The age of the floppy disk might have come and gone but the format still has its uses…
3.5″ 1.44MB floppy disks can still be had. An Amazon search performed at the time of this writing returned pages of results. However they appear to have gone back up in price, with the least expensive offering coming in between $1.50 – $2 per disk. There are probably some niche users out there. I’ve personally seen them used in CNC Machines and some really impressive sewing machines that I suspect do similar jobs with different materials.
But this post is about virtual floppy disks. It turns out the virtual floppy is a really handy way to get a kickstart file over to the installer on a newly provisioned virtual machine if you’d rather not bother with firing up an FTP server, or creating an .iso.
I’m currently working with KVM on Fedora where I have a fresh install of CentOS 7.6 (1810). For the purposes of this demonstration I will be taking the kickstart file left behind in that installation and use it to complete a new installation on the same KVM server.
Step 1. Obtain the Kickstart File
Every time you perform a new installation of Fedora/CentOS/RedHat, a kickstart file which records all the manual choices you made while performing the installation is created and stored in the root user’s home directory as anaconda-ks.cfg. I’ll be creating my floppy image on the Fedora desktop that also serves as my KVM server so I need to get the kickstarter file from the VM over to my desktop. Openssh-Clients is installed by default in both places so I know I will be able to sftp the file between them.
$ sftp root@CentosVM > get anaconda-ks.cfg
Step 2. Create the Floppy Image
A floppy image is a lot like an iso image of an optical medium. Just like an iso, a floppy image can be mounted with the -o loop option to inspect and work with its contents. Create the image like this:
$ mkfs.msdos -C ~/fdimage.img 1440
Contrats, you now have a fat formated 1.44MB floppy disk image called fdimage.img in your home directory. Let’s put the kickstart file on the floppy image.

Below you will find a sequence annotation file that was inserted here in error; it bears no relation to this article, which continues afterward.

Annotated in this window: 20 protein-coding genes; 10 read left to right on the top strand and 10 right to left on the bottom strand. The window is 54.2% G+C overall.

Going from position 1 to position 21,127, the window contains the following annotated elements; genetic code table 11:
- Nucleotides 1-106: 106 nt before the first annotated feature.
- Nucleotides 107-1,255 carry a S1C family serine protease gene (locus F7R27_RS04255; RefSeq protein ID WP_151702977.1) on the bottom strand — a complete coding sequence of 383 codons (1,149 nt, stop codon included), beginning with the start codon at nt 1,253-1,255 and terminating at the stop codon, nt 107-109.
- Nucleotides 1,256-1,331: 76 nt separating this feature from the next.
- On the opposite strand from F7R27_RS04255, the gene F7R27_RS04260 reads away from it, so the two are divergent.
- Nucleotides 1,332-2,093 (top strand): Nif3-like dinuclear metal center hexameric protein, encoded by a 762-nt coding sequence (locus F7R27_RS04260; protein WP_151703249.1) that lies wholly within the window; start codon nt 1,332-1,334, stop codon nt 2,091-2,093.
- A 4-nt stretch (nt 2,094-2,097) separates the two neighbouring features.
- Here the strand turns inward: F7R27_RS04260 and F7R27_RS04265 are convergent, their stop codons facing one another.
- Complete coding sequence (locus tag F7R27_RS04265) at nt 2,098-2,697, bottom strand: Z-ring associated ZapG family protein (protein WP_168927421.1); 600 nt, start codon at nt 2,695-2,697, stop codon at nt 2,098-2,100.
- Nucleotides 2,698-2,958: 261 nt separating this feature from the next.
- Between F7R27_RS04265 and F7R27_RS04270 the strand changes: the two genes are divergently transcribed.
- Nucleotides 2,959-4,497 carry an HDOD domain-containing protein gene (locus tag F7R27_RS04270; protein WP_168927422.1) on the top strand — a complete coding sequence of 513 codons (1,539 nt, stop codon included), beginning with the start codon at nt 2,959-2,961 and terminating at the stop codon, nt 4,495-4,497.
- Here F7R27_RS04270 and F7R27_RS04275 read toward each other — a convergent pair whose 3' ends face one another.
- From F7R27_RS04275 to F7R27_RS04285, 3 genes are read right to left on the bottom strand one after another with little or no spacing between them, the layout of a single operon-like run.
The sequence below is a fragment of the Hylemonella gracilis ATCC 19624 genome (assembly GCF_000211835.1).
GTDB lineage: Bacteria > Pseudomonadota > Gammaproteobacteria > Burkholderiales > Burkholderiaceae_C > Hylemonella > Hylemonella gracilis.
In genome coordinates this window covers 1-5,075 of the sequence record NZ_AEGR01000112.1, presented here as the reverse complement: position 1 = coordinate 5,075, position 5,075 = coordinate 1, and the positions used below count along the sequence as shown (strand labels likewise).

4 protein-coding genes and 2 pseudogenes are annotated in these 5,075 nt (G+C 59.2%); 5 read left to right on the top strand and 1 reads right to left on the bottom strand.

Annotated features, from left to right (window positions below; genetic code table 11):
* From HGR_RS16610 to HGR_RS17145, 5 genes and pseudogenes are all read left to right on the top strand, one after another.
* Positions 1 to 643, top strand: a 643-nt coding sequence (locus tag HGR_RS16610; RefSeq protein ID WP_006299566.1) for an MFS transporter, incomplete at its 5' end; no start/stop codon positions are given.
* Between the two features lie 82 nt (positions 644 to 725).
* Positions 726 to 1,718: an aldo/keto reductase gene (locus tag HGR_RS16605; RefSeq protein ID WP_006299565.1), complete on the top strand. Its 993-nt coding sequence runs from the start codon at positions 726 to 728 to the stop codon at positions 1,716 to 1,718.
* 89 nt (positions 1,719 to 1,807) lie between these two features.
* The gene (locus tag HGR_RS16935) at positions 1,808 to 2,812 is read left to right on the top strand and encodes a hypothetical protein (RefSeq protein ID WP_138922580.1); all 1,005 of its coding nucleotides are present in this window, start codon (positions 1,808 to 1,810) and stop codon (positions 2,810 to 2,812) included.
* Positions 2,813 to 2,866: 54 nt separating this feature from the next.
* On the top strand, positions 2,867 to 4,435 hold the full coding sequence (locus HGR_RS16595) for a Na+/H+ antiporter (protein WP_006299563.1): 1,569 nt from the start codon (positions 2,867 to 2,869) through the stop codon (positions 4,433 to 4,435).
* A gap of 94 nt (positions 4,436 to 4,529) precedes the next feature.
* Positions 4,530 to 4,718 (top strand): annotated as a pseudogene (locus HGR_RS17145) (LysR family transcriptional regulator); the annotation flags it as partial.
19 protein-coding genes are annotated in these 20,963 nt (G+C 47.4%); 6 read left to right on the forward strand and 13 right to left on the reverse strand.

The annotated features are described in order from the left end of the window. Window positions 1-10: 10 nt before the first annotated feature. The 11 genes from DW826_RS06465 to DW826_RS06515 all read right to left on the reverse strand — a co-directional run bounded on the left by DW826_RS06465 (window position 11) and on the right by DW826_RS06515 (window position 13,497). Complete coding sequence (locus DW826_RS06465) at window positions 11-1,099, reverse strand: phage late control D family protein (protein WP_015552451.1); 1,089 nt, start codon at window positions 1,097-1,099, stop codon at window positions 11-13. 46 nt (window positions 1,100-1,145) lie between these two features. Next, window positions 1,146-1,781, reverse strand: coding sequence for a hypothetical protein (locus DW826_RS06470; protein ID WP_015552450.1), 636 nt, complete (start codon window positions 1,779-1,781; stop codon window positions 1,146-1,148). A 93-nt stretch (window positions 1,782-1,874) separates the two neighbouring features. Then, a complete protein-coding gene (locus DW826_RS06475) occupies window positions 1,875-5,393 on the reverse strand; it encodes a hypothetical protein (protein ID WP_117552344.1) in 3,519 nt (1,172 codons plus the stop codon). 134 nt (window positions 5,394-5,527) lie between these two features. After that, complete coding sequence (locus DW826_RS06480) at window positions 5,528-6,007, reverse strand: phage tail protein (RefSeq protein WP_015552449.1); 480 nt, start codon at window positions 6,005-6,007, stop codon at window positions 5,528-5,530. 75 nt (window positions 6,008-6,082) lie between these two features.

Step 3. Transfer the Kickstart File to the Floppy Image
First, to save some typing later on I’ll rename the Kickstart file to just ks.cfg:
$ mv ~/anaconda-ks.cfg ks.cfg
Now, I’ll mount the floppy at /media on my Fedora machine’s filesystem:
$ sudo mount -o loop ~/fdimage.img /media
Then, with sudo, I’ll copy the ks.cfg Kickstart file to /media and unmount the floppy image:
$ sudo cp ~/ks.cfg /media $ sudo umount /media
Step 4: VM Installation
We will be installing a new VM on KVM in the usual way with one twist. Since a floppy drive usually isn’t added to the hardware list, we’ll have to add it manually. This usually interrupts the standard VM install workflow since KVM’s new installation wizard wants to dump us right into installation without allowing us to install new hardware first. So, rather than doing the usual Next > Next > GO! watch carefully for a checkbox on the wizard’s step five that allows us to do some pre-install hardware config:
Now use the ADD HARDWARE button to add Storage with the device type of floppy device:
Finally, insert the virtual floppy into the virtual floppy drive (people my age will imagine a satisfying THUNK) by choosing your floppy drive from the hardware list along the left hand side and clicking the CONNECT button and browsing to your home directory and choosing the fdimage.img file we created and prepared in steps 2 and 3:
Step 5: OS Installation
With the floppy containing the Kickstart file inserted into the virtual floppy drive we’re able to begin OS installation. Click Begin Installation at the upper left hand corner of the wizard and we’re off to the races. As soon as you see the familiar CentOS install screen you’ll want to press the TAB key to interrupt the boot process to modify the kernel command line to point to the kickstart file.
Append the following line to the kernel command line to have the installer check the floppy drive for a kickstart file:
Then press [Enter].
Once the installation is underway, you’ll see the invisible hand of kickstart clicking through the options from your previous install leaving you with a new identical virtual machine.
I’ll agree, in this case, we could have just as easily cloned our existing OS, but consider a situation where you might need to install dozens or hundreds of identical and carefully customized virtual machines. In a scenario like this, the automation via Kickstart could save you days of work.